This paper focuses on Painter with Pipe and Book (ca. 1650) by Gerrit Dou, a painter much admired by an exclusive circle of elite collectors in his own time. By incorporating a false frame and picture curtain, Dou transformed this work from a familiar “niche picture” into a depiction of a painting composed in his signature format. Drawing on anthropologist Alfred Gell’s concepts of enchantment and art nexus, I analyze how such a picture would have mediated the interactions between artist, owner, and viewer, enabling each agent to project his identity and shape one another’s response. I thus treat the painting as the center of a complex web of social relations formed in the specific setting of early modern collecting.
At first glance, Gerrit Dou’s Painter with Pipe and Book (fig. 1), now in the Rijksmuseum in Amsterdam, is a typical example of the many “niche pictures” the artist produced between the 1640s and 1670s. Featuring a solitary figure framed by an arched stone window and surrounded by appropriate accoutrements, it follows a formula that Dou used for a variety of subjects, including doctors, maidservants, scholars, and musicians. In Dou’s time, contemporaries like Philips Angel praised the artist’s extraordinary ability to conjure a “semblance without being” (schijn zonder sijn) in his paintings.1 In the niche pictures, such as The Doctor (fig. 2) and The Trumpeter (fig. 3), Dou accentuated his mimetic skill by employing techniques we now associate with trompe l’oeil easel paintings: the book and musical instruments protruding over the ledge, the illusionistic stone reliefs, and the foreshortened objects at the pictorial threshold. The Painter with Pipe augments these features with the strategic addition of a fictive frame and curtain, transforming it from a lifelike genre painting into a depiction of a painting.
This paper examines how such a work as the Painter with Pipe elicited specific responses from its intended viewers and, in so doing, shaped the relations between the artist, owner, and visiting spectators. A feigned painting can produce an unsettling—but also delightful—viewing experience for the beholder by raising questions about pictorial representation and sensory perception. Identified in the literature as a rare “true” trompe l’oeil in Dou’s oeuvre, the Painter with Pipe plays a sophisticated game with beholders, inviting them to consider how the illusionistic devices complement but also contradict each other.2 Jean Baudrillard, Pierre Charpentrat, and Louis Marin have theorized about the psychological effects of trompe l’oeil imagery,3 while Celeste Brusati has demonstrated that the makers of such “pleasant and praiseworthy” deceptions earned the admiration of a sophisticated clientele among Europe’s elite in the early modern period.4 This paper builds on this recent scholarship by identifying and examining the stakes of Dou’s complex visual game. I propose that the anthropologist Alfred Gell’s concept of enchantment provides a useful framework for this investigation.5
Through the analysis of Dou’s painting, this paper also seeks to explore the utility of Gell’s theory to the study of high-value paintings destined for collectors’ cabinets in the seventeenth century. It may seem surprising to apply the ideas of Gell, who has argued for “an attitude of resolute indifference” towards aesthetics, to such examples of supreme craftsmanship as trompe l’oeil easel paintings. It is clear, however, from his essay “The Technology of Enchantment and the Enchantment of Technology,” that in calling for “methodological philistinism” Gell is far from urging anthropologists to ignore the formal qualities of art objects. On the contrary, he repeatedly states that the visual and material characteristics of the object are crucial to the way it acts upon the beholder. Indeed, enchantment happens when the viewer is startled by the technical expertise demonstrated in an art object. Yet the element of surprise can be triggered only if the viewer possesses knowledge of the technology of production and standards of evaluation. Gell’s scrutiny of the art object’s power thus takes into account the sense of wonderment associated with the viewing of trompe l’oeil described by Baudrillard but at the same time grounds the discussion in historically specific conditions of production and reception.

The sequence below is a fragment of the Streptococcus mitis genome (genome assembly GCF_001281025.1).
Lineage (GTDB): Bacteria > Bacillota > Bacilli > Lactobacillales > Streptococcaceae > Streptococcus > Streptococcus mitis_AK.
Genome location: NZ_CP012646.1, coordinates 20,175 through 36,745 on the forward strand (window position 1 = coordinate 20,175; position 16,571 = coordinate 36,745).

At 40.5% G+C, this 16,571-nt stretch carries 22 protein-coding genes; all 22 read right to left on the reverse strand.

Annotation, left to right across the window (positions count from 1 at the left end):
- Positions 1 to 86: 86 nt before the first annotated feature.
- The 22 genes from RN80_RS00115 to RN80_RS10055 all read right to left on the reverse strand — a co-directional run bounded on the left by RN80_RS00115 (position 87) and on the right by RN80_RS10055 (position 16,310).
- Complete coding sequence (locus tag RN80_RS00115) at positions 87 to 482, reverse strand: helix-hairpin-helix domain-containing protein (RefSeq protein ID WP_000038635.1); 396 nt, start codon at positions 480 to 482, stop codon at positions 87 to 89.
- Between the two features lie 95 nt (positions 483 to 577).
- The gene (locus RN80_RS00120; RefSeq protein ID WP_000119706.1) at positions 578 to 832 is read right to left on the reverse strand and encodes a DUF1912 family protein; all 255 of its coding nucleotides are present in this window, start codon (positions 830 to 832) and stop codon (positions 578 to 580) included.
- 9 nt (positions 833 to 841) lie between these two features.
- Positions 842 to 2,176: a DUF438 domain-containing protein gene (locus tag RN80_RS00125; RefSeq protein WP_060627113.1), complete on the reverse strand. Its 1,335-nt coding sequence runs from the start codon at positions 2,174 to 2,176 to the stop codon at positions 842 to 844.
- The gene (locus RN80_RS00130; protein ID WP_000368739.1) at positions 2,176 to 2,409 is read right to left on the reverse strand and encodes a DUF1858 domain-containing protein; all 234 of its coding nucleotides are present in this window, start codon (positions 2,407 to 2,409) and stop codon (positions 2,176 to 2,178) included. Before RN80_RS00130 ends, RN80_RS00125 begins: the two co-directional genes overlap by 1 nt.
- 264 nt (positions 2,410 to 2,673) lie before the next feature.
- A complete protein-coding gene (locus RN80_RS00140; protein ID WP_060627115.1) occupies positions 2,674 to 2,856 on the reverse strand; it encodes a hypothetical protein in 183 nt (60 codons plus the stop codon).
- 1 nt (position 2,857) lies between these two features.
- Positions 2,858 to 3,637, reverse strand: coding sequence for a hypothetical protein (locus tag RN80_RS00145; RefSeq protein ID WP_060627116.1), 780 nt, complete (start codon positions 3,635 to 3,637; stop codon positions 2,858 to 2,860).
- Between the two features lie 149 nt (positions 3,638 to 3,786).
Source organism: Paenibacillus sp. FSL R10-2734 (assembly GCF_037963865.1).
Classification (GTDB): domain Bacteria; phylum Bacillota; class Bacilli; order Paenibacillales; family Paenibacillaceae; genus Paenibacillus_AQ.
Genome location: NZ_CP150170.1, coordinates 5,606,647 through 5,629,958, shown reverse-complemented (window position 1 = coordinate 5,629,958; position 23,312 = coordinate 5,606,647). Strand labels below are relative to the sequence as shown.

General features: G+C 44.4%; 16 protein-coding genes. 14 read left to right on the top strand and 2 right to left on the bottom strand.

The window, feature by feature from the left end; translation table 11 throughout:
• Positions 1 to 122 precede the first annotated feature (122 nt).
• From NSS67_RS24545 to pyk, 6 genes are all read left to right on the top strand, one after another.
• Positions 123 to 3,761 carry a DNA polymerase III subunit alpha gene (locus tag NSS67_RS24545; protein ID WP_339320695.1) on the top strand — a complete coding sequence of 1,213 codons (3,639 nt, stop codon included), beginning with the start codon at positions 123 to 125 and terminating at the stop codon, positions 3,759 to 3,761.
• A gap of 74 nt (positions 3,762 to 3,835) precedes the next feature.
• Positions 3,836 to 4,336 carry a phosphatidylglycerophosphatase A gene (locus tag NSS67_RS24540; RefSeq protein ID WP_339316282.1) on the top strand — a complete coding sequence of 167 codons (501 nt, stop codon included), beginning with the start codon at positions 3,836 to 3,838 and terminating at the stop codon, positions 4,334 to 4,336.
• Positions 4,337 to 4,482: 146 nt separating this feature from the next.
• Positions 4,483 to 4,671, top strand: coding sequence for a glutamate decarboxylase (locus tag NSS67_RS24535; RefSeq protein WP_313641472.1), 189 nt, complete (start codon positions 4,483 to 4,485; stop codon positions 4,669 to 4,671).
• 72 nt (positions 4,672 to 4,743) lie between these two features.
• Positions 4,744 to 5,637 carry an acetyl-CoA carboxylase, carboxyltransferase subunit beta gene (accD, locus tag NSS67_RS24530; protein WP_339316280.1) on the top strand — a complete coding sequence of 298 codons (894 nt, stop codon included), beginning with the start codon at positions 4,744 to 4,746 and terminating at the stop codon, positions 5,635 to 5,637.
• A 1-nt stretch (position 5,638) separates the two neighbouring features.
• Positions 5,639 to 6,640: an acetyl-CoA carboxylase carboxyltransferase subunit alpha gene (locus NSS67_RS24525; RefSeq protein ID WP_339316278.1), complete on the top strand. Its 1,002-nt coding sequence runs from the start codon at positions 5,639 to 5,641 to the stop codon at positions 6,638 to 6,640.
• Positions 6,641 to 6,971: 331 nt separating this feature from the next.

In addition to demanding greater attention to cultural and social contexts in which trompe l’oeil was viewed, Gell’s concept of enchantment offers a different explanation of the powerful impact of the image on the beholder. For Gell, the viewer’s sense of awe arises not just from observations of the visual properties of the work of art but from his or her recognition of the powers possessed by the people who made or control that object. Moreover, enchantment often unfolds in a web of social connections, with the work of art mediating the relations among the artist, the collector, and visiting spectators. Art historians have sourced Gell’s insights effectively to study the role of objects in ritual activities; for example, a cultic object possessing miraculous powers encourages devotees to venerate it, or an official portrait acts as a physical manifestation of a ruler in all parts of his empire.6 While Dou’s Painter with Pipe was not an object connected to formal rites, its viewing would have been choreographed in ways not unlike the organizing of a ritual. At issue is not only who had access to such an exquisitely crafted work but the lived conditions in which reception took place.